The information contained in this Know Your Rights content is subject to change as state and local governments respond to the COVID-19 pandemic. Please check the Texas Department of State Health Services (DSHS) coronavirus information page for information about the virus and current statewide restrictions, as well as information from your local health department.
This content is intended to serve as general information; it is not legal advice nor intended as legal advice.
As the COVID-19 pandemic persists across Texas and the entire country, it has prompted local, state and federal governments to respond in order to protect public health. This includes implementing orders that require people to wear a mask or face covering to help slow the spread of this deadly virus.
The ACLU of Texas urges everyone to read and follow their local and state public health orders for the sake of their own wellbeing and the safety of the entire community. Learn more about what your rights are, and how to protect them, even during a public health crisis.
What public health orders are currently in effect?
Governor Greg Abbott lifted many of the restrictions on Texas residents and businesses related to the COVID-19 pandemic. Under Executive Order GA-34, which went into effect on March 10, 2021, there are no more occupancy limits on businesses in most parts of the state, and wearing a mask or face covering is no longer required under state law. However, every person in Texas is still “strongly encouraged to wear face coverings over the nose and mouth wherever it is not feasible to maintain six feet of social distancing from another person not in the same household.”
This executive order replaces Abbott’s previous restrictions related to COVID-19, but it does not strip away all authority from federal and local governments. Wearing a mask is still required on federal property and when traveling across state lines. Public schools and other local government agencies must follow the guidance set by their governing bodies. Local governments also have the ability to set occupancy limits and impose other restrictions if COVID-19 patients account for more than 15% of local hospital capacity.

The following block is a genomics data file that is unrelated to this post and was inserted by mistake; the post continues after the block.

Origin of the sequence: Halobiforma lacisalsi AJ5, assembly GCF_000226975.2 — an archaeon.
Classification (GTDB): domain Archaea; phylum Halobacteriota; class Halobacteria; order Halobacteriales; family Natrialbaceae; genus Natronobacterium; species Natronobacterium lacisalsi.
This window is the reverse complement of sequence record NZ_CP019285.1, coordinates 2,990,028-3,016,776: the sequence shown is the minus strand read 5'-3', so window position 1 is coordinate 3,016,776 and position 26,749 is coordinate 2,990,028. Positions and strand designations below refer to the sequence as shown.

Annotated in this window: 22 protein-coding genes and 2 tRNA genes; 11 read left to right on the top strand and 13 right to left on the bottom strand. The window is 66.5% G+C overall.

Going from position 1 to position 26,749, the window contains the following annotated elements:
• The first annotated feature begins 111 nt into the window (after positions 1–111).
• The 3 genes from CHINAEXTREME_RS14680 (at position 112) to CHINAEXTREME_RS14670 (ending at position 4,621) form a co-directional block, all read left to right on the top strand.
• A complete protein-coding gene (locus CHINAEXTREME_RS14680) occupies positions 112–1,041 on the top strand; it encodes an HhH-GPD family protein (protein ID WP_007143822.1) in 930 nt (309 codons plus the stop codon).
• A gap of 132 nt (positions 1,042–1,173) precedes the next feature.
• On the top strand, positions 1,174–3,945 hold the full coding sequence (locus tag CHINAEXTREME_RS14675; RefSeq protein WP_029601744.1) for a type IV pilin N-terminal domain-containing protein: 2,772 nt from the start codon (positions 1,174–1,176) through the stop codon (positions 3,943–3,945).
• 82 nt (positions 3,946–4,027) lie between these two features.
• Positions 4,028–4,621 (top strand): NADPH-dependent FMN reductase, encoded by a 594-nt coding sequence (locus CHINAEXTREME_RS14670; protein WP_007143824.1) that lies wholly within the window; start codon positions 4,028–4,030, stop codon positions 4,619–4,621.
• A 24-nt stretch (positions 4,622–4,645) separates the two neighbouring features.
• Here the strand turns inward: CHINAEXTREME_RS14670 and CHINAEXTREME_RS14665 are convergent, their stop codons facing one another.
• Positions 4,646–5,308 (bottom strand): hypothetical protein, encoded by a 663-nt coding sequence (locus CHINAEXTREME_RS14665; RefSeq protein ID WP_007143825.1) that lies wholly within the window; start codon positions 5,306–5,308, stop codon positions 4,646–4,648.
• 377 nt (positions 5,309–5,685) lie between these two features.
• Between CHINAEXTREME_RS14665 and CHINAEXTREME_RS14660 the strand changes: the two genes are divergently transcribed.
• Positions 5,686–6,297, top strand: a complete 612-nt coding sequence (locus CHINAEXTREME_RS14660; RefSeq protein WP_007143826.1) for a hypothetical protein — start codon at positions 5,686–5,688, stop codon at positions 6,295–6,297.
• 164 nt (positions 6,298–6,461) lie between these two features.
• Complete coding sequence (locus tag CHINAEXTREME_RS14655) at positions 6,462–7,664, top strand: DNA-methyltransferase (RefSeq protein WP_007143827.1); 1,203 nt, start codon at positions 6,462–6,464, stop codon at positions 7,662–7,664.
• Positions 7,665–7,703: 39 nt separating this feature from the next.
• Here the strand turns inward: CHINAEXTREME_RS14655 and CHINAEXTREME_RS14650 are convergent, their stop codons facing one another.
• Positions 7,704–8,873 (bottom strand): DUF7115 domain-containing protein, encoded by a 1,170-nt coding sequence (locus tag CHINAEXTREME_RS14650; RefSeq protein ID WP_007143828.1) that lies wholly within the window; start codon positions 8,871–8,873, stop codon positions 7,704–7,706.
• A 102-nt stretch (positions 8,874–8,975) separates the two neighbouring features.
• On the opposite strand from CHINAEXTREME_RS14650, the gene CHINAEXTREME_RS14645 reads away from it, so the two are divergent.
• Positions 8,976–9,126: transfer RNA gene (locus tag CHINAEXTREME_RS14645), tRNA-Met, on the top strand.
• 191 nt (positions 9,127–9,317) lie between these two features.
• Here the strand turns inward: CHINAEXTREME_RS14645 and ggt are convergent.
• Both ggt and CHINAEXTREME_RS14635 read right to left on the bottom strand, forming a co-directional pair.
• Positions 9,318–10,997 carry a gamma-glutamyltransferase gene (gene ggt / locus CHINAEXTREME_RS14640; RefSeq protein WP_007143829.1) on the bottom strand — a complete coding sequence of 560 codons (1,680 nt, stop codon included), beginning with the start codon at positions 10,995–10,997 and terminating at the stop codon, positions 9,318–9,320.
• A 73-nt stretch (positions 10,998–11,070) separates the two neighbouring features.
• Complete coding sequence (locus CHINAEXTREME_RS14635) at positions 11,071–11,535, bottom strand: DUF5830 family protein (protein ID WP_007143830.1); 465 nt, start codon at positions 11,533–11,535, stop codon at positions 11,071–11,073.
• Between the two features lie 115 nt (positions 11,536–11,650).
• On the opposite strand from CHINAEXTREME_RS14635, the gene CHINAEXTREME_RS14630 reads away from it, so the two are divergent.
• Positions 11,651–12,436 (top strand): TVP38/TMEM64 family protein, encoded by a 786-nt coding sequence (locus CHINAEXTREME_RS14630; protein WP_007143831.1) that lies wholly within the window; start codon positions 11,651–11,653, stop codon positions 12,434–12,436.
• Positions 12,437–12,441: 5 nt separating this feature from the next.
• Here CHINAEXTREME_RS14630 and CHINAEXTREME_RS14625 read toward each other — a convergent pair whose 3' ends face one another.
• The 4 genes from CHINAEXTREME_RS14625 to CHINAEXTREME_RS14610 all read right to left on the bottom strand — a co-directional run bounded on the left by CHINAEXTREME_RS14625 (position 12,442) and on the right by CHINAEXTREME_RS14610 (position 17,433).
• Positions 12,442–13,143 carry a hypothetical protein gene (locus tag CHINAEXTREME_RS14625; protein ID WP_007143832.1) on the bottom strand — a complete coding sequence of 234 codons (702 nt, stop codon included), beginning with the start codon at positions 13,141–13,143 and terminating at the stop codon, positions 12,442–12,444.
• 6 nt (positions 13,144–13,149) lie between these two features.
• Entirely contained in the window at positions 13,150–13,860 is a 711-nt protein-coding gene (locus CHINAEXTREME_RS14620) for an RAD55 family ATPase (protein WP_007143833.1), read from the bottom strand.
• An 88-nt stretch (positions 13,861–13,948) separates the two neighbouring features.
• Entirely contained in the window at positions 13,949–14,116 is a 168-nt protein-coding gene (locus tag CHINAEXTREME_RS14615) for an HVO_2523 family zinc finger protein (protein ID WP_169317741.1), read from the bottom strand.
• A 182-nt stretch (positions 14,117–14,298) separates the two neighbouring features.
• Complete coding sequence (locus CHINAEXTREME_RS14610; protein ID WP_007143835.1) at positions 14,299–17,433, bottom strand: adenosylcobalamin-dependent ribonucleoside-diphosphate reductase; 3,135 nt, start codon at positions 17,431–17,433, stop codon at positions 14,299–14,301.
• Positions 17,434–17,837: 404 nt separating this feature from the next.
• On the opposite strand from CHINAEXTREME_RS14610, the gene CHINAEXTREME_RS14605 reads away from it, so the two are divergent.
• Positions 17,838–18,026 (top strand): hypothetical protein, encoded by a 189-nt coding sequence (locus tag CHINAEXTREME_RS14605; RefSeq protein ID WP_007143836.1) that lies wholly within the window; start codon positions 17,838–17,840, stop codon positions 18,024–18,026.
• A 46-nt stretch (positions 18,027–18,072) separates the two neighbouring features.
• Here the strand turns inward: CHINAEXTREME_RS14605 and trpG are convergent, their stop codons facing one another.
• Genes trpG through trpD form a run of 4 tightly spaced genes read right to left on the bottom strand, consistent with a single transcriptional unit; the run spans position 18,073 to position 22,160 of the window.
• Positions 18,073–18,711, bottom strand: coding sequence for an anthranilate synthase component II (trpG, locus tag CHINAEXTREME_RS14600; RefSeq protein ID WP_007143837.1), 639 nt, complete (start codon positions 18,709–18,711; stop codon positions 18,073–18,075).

Can businesses, schools and other public places still require masks?
The latest executive order makes clear that businesses, schools and other places open to the public may require people to wear masks and follow safety measures like social distancing. In the same way that customers may be required to wear shoes and a shirt to receive service, businesses can ask customers to wear masks for the safety of their employees and other customers. If a customer refuses to wear a mask, the business can ask that person to leave. And if that person does not comply, they could be subject to civil or criminal penalties for trespass, which can result in a Class B misdemeanor that is punishable by up to six months in jail and a $2,000 fine.
Are stay home and mask orders constitutional?
Likely, yes. Although there have been lawsuits challenging certain provisions of stay home and mask orders, most courts have upheld their constitutionality because state and local governments have authority to provide for public health, welfare and safety.
However, the government's power is not unlimited; you still have constitutional rights under these types of orders. The U.S. Supreme Court tells us as much, stating that the Constitution still applies even in times of crisis. As governments respond to this public health crisis, the measures they take to protect public health can still be examined in court and cannot be used to suppress free expression or your constitutional rights.
Do I still have a right to protest during this pandemic?
Yes! Your right to peacefully assemble, protest and petition the government are essential constitutional rights that do not disappear during a pandemic. While state and local governments may impose reasonable restrictions on the time, manner and means of a protest, they cannot ban protests entirely, especially when some gatherings are still permitted across the state.
You can also find additional Know Your Rights information on Free Speech and the Right to Protest by clicking here.